Startup founders have a lot on their plate – from raising funds for launching the business to introducing the service or product to the market often with limited resources. PR is usually either wholly overlooked during these stages or done in a corporate-like fashion; both being the wrong fit for any startup trying to get publicity.
There is a fundamental difference in how corporates and startups operate – especially when you approach public relations. Having specialized in startup PR, we know that startups require specific reputation-building strategies, whereas corporates have established reputations and merely build and maintain it. When you start pitching as a startup, you need to go into it knowing that journalists either don’t know about you nor do they care – that is until you create the right urgency to make them care.
PR for startups vs corporates
Startups often launch PR initiatives that are based on corporate PR principles. In theory, replicating a successful model seems like a great idea, but the fundamental differences require you to approach strategies and implementations differently. As much as we would like to replicate Apple or Nike’s strategies, the likelihood of achieving the same success is exceptionally rare.
Startups must address their unique needs and challenges when they start creating a PR strategy. Understanding the difference in a startup mindset compared to that of a corporate or scaleup mindset needs an in-depth focus when building your PR plan.
Comparing corporate to startup PR, you will need to focus on creating brand awareness by showcasing that your product or service fixes a problem for a significant number of people. Each startup enters into different phases and depending on where you are in that cycle. Some of these objectives include;
These objectives each have their own communication angle and approach, and when pitching to a journalist, this is especially important. Startups looking for talent acquisitions, for example, would focus on aspects that would not only attract employees, but it would also need to be attractive to specific journalists and publications. Keeping in mind the angle of the story would be different that of a piece attempting to focus on customer acquisitions, for example.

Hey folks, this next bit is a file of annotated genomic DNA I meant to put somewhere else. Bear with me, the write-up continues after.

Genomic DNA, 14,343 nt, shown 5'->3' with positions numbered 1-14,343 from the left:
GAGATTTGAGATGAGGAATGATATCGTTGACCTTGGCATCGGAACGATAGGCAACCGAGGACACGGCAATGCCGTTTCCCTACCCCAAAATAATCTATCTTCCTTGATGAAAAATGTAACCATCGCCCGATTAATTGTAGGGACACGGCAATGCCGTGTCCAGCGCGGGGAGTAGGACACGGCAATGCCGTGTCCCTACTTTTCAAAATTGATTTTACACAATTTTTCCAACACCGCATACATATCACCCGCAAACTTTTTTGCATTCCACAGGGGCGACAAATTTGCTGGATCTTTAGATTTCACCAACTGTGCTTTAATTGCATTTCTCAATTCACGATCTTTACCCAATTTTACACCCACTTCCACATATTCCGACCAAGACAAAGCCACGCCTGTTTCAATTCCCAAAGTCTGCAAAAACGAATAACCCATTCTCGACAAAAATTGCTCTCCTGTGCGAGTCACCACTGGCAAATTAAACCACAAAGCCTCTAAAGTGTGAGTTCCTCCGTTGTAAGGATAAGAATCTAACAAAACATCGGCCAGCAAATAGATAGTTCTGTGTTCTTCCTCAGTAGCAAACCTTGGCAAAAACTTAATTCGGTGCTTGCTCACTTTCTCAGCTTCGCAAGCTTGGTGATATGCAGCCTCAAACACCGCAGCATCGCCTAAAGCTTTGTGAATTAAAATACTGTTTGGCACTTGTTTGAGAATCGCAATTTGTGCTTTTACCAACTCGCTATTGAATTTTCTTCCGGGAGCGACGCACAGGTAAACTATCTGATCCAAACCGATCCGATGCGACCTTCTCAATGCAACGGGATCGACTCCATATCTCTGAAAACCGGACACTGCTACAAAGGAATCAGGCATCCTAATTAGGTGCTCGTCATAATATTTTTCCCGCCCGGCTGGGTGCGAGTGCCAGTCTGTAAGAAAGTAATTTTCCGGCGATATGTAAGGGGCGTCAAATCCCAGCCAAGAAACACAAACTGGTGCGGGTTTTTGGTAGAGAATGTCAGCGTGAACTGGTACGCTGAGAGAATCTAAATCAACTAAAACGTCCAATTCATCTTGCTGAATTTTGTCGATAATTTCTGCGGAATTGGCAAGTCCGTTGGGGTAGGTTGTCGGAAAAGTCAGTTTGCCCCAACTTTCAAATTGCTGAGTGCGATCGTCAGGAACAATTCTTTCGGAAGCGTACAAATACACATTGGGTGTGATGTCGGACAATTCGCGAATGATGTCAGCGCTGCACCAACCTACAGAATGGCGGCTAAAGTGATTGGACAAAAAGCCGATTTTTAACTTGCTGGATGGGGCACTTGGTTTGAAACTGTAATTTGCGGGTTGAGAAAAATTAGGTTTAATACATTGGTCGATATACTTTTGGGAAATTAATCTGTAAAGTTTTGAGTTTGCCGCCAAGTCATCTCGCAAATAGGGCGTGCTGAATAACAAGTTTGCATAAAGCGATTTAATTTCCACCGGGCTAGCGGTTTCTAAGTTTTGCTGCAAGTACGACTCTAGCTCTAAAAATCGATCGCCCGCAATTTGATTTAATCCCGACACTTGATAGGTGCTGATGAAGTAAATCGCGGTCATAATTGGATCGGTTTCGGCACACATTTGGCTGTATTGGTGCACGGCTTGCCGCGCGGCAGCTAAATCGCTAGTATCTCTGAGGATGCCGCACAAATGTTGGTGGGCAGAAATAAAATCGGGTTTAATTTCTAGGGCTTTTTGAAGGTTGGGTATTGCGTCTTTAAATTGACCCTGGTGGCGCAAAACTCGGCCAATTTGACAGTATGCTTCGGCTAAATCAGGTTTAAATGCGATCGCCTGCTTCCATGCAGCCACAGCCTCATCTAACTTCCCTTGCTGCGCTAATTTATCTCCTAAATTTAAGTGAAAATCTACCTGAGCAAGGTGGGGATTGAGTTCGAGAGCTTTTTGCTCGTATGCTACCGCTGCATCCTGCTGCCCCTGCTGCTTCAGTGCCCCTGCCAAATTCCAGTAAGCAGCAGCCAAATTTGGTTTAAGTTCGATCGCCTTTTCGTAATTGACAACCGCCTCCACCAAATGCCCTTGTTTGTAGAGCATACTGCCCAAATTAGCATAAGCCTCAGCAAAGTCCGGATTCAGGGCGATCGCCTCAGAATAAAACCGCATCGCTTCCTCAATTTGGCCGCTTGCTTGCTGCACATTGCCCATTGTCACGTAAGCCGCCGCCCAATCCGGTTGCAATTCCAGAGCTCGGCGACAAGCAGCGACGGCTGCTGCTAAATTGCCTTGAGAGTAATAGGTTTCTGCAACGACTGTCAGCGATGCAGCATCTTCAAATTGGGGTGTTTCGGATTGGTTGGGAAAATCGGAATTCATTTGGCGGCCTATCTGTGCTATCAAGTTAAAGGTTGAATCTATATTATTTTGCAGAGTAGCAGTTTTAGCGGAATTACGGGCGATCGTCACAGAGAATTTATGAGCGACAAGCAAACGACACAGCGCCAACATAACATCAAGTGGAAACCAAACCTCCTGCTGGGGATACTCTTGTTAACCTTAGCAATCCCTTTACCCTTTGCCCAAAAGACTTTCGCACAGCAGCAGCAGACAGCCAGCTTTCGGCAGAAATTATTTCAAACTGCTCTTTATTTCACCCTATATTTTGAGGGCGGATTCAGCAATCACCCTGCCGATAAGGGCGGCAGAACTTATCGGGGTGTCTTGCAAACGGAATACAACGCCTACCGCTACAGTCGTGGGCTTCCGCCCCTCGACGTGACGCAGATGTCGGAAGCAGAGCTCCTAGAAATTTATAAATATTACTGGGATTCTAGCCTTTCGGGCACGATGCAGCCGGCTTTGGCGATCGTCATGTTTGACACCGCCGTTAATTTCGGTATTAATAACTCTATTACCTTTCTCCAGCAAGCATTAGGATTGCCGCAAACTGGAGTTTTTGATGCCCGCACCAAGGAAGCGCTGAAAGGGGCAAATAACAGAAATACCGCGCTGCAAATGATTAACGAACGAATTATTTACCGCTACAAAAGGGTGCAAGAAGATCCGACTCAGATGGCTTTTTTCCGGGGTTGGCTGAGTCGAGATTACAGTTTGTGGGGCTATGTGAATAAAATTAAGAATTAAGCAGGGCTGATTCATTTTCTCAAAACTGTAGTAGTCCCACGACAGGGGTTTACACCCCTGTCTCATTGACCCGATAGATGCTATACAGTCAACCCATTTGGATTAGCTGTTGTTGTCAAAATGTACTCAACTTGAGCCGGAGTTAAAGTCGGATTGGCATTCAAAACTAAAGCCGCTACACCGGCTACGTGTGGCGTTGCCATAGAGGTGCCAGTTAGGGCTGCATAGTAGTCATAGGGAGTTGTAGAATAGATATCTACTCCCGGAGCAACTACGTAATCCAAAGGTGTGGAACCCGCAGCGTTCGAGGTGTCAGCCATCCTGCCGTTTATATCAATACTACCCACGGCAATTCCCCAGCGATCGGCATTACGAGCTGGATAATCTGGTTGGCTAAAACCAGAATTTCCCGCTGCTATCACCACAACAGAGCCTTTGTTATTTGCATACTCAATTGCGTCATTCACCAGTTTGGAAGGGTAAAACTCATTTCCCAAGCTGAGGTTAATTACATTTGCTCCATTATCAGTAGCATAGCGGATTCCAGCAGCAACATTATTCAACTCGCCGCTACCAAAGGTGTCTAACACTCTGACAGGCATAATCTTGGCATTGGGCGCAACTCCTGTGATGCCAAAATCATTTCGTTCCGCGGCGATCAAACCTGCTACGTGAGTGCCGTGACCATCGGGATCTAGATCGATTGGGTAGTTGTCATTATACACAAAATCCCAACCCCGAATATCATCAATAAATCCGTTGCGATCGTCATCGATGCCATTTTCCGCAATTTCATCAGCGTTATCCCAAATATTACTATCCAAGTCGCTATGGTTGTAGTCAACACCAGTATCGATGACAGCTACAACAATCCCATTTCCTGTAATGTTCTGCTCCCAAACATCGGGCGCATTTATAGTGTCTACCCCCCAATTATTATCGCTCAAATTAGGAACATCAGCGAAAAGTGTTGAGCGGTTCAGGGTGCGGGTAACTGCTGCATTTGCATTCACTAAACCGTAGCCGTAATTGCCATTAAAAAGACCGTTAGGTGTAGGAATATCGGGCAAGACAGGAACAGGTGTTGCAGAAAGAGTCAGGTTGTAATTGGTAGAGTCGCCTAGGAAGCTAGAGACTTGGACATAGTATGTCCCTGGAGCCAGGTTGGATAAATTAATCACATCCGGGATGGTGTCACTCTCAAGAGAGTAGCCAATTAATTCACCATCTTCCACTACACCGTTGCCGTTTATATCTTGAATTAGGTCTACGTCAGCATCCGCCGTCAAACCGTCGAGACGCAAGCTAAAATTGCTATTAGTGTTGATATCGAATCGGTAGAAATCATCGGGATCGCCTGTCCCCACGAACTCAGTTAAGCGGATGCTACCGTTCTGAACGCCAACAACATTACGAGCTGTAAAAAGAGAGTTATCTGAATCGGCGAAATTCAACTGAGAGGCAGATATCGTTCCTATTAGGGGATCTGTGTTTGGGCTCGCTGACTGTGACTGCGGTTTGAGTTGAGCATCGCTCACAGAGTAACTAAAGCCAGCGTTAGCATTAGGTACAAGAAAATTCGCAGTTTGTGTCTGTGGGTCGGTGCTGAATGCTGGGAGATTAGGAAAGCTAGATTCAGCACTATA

Corporates, or established businesses typically have a historical track record of dealing with media outlets and have cultivated institutional relationships over the years they have existed This means they have not only created a distinct level of brand awareness, but they have also evolved to different objectives such as customer retention or different market segmentations.
In contrast, startups do not have the volume of customers that corporates usually have, which means they do not have newsworthy stories surrounding them. Startups must be smart about approaching angles and the press – keeping your wits about you in the media environment will give you a higher chance of success.
We know the pressures startups face, and having worked in the startup environment, we understand how to assist you in getting published and scaling your business in the press. Get started with this DIY PR starter kit for Startups and get exclusive insights from the PR professionals.